My abortion story

In honor of the anniversary of the Roe v. Wade decision today, I am going to share my abortion story.

When I was 20 years old, I was finally starting to find my groove and enjoy life.  I had left my sheltered upbringing in semi-rural Iowa, joined the Air Force, and was living in Hawai’i.  I was in the best shape of my life, I had a bikini for every day of the week, and I was having a lot of fun, if-ya-know-whaddamean.

My days were filled with work, hiking, going to the beach, working out, and reading.  My evenings were filled with dates, dinner with friends, and whatever I wanted to do.  I almost never slept alone.  Mainly because I didn’t want to.

After a few months of this I managed to settle down and have an actual boyfriend.  Tall and black, he had grown up in New York City and we had a lot of stories to trade.  It was good!  As much fun as I had been having, I was starting to get a little tired of the chaos.  So it was nice to have some stability.

One morning on one of my gym days I got up like usual to go to the gym.  Fifteen minutes into my workout I started feeling nauseous.  Really nauseous.  It was so bad I couldn’t keep going; so I left.  I called my boyfriend just to chat and tell him what happened.  And out of the blue, he said: “I think you’re pregnant.”  I was like – what?!  No.  No way.  We use a condom EVERY time.  There’s no way I’m pregnant.  “I think you’re pregnant,” he repeats.  No.  Not possible.

But the thought was planted and wouldn’t go away so off I go to the store for a pregnancy test.  On my way in I puke in a garbage can outside.  Gross.  I hate puking.  I get home, pee on the stick, and sit on the phone with him while watching the test.  One pink line – okay, the test is working, so far so good.  Then I start to see it very faintly but slowly getting stronger – “Oh God.  Oh God.  I see it – I see two pink lines.”

He was ecstatic!  Huh, what?!  That was not what I was expecting.  Um – hold on.  This doesn’t feel real at all.  There is NO WAY I could be pregnant.  But there are those two pink lines.  He was ecstatic!  I shook my head in confusion.

Okay then – I’m pregnant.  Yup.

This brought a whole new set of concerns to our relationship.  We figured out within the next couple weeks that although we both loved to watch football, go hiking, go spend time browsing bookstores, thinking and talking about whatever conversation is inspired by the books …. Despite all this, we were not meant to be married.  Every conversation we had about possibly getting married and raising the baby together ended in tears on my end.  It didn’t take long before we decided to go our separate ways.  I went to my 6-week appointment alone.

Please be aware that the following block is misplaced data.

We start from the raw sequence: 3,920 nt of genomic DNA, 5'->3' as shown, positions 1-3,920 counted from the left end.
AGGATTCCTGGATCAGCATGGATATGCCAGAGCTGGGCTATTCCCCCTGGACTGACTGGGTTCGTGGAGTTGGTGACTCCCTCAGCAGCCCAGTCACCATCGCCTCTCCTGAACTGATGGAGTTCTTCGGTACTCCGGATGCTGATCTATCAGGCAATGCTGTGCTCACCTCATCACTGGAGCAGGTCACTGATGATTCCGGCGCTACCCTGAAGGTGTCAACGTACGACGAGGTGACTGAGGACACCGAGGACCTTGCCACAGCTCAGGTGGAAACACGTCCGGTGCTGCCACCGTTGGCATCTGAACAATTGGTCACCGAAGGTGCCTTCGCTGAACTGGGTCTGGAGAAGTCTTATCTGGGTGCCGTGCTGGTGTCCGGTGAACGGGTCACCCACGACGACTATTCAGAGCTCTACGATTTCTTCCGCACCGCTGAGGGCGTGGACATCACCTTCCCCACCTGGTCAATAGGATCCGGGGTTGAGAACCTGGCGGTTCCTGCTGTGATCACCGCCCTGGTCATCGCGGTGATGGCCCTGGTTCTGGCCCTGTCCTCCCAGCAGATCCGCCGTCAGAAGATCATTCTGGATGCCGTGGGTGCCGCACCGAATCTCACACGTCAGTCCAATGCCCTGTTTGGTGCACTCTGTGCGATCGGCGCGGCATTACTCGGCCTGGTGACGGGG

I knew that I had no idea how to take care of a baby; hell, I didn’t even like kids.  On top of that, it was made clear to me in no uncertain terms that I should not have this baby.  From coworkers to acquaintances to relatives to the lawyer I called for child support advice, in no particular order:

“How far along are you?  You have options, you know – have you considered an abortion?”

“Why would you have a baby?  You’re not ready.”

“But … you’re not with the father.  I don’t understand why you’re doing this to yourself.”

“You’re bringing a MIXED RACE baby into the world?  There are places where their life would be in DANGER?  How could you do that?”

“You should think about what you’re doing to this family – I don’t want a black baby in the family.”

“If you become a single mother you will ALWAYS be poor.  And you will NEVER get out.”

“You’ll never get married – a good man doesn’t want a woman with a child.  Especially not a black child.  Men just aren’t any good with children that aren’t theirs.”

“I see it all the time – you’ll go from boyfriend to boyfriend, and one of them will end up abusing your child – maybe even killing them.”

“If you become a single mother, your baby will grow up poor and not finish high school and probably get into drugs – it’s a vicious cycle.  Why are you getting upset?  I only said he’ll PROBABLY use drugs, not that he DEFINITELY will.”

According to everyone, who of course only had the best interests of my baby in mind:

  • I wasn’t ready
  • I was irresponsible
  • I was 20, single, and wasn’t staying with the father
  • The father was black, so the child would be mixed race
  • I hadn’t finished college yet.

It was all perfectly clear.  I checked all the boxes of the perfect candidate – I was supposed to have an abortion.

But I didn’t.

My abortion story is that I didn’t have one.

That baby is now a beautiful 11-year-old girl.

And you know what?  We’re not poor.  We’re not homeless.  I finished college and have a great career.  I married a great guy who loves her like his own.  We’re not any of the things I was told we definitely would be if I didn’t have an abortion.  See, there’s this thing called free will, and with my free will I made choices to set me and her up for the future the best way I can.  There is NO such thing as a pre-determined outcome.

So if you are in a situation like I was, and you have condescending people telling you to “just do what’s BEST for your child” and reminding you that you have “options,” just smile to yourself, knowing that they are full of shit.  They really are.  And I’m the proof.

It’s a woman’s world, apparently

I read a few related things lately, and some thoughts started rolling around.  Just so you get a sense of the overall sentiment that I’m responding to, the things I read are here, here, here, and here.  I’ll cherry-pick some quotes at the end, but first some general thoughts –